Tuesday, Mar 26, 2002
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By Gargi Parsai
While the pro-Bt cotton lobby is pushing for approval in the name of "giving choice to the farmers", the anti-Bt cotton group is asking for more trials especially in the wake of some European Union studies' adverse findings on genetically modified (GM) crops. A recent study released by the European Union saying that GM crops pose an environmental risk and that the genes will inevitably escape from GM crops contaminating organic farms, creating superweeds and driving wild plants to extinction is likely to make it difficult for Governments to grant approvals for commercialisation of GM crops
Speaking under the banner of a PR agency funded partially by multi-nationals, Sharad Joshi said he was neither for GM technology nor against it, but he thought the Government was delaying approval to the technology ''in the name of conducting trials'' and thus depriving Indian farmers of "a choice''. He brought with him farmer representatives from Gujarat, Punjab and Andhra Pradesh who said they were willing to take the risk from Bt cotton if it reduced use of pesticides. Nobody talked of the risk to consumers.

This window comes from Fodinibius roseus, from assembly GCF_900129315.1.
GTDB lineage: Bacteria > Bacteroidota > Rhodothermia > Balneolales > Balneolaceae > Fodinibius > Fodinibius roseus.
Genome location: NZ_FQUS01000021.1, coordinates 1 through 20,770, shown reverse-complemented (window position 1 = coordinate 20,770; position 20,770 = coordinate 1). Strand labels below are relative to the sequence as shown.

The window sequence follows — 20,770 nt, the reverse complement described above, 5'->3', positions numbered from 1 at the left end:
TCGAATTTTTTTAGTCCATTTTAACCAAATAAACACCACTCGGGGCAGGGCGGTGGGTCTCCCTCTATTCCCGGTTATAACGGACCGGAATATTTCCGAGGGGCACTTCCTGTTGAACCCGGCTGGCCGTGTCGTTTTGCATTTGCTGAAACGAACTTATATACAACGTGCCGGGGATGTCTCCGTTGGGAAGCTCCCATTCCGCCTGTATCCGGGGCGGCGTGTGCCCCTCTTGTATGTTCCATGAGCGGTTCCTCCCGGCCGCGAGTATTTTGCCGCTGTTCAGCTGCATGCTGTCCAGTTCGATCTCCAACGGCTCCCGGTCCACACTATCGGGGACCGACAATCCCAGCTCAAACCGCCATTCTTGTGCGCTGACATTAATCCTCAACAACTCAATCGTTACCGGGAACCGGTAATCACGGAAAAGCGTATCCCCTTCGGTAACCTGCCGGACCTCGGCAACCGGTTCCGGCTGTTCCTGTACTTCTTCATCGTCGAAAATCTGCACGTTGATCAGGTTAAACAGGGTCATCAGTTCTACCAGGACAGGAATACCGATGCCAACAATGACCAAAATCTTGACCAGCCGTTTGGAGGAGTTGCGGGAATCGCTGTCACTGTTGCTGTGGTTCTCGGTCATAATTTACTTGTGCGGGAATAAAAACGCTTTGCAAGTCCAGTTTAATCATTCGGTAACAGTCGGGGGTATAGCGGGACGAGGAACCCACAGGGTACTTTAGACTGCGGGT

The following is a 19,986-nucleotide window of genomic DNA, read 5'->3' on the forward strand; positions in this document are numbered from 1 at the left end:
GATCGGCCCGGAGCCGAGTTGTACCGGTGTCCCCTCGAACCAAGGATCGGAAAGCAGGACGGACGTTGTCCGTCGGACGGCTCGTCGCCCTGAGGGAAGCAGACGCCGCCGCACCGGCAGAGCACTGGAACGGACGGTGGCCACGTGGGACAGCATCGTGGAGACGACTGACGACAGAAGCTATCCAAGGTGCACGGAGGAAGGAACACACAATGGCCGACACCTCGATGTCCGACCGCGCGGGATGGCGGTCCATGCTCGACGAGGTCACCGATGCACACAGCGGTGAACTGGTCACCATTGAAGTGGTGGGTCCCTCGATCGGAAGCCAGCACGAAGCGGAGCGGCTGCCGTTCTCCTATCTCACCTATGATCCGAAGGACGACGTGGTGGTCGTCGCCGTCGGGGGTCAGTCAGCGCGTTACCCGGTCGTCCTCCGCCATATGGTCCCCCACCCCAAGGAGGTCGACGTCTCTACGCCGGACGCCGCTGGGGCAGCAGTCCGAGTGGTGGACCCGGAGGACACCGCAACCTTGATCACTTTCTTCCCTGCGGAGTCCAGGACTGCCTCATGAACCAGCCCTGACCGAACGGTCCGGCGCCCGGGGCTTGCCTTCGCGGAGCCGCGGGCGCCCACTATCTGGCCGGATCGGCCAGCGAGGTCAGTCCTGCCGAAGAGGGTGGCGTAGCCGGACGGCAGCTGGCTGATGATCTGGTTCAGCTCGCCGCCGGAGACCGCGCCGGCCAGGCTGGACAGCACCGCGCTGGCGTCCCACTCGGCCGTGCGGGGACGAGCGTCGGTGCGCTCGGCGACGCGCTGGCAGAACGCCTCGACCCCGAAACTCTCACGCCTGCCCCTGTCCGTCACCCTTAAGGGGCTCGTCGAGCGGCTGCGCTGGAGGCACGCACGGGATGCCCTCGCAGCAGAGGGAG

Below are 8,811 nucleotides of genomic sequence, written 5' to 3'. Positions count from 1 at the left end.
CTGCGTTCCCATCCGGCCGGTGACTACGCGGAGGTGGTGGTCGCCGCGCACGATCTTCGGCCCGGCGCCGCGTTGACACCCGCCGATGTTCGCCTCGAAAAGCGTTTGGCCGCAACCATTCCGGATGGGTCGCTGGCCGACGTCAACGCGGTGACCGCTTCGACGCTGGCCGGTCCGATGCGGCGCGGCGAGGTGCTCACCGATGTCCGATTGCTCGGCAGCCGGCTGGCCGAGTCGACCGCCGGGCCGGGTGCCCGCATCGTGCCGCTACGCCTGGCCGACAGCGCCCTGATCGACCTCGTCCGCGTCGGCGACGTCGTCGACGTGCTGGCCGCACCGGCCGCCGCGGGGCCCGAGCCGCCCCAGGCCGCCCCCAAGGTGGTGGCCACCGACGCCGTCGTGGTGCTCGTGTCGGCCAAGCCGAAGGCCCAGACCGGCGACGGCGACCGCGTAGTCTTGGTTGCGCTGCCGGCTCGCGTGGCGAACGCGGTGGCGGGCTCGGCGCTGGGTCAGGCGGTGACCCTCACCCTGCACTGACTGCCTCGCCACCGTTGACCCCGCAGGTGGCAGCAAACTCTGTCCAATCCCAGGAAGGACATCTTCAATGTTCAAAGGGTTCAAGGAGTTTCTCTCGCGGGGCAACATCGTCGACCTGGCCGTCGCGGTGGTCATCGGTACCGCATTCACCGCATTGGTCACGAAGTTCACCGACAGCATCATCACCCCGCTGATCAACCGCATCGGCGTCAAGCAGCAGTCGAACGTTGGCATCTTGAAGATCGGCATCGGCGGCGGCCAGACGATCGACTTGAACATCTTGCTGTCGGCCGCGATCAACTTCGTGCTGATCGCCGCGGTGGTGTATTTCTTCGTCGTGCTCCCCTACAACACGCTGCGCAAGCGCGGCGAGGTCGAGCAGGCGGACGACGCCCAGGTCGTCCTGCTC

"The risk'', says a Forum for Biotechnology and Food Security, in a letter to the Prime Minister, Atal Behari Vajpayee, "is that recent studies by a doctor in the Department of Gastroenterology and Human Nutrition at the All-India Institute of Medical Sciences claimed that genetically modified food could enhance several auto-immune diseases and also pose problems of toxicity''. The doctor has linked GM foods with dreaded diseases such as AIDs, cancer and Hepatitis B.
The Confederation of Indian Industry has also sought approval for Bt cotton as a technology to equip farmers with the requisite technology and competitiveness. Some experts fear that commercialisation of Bt cotton would hit textile exports.
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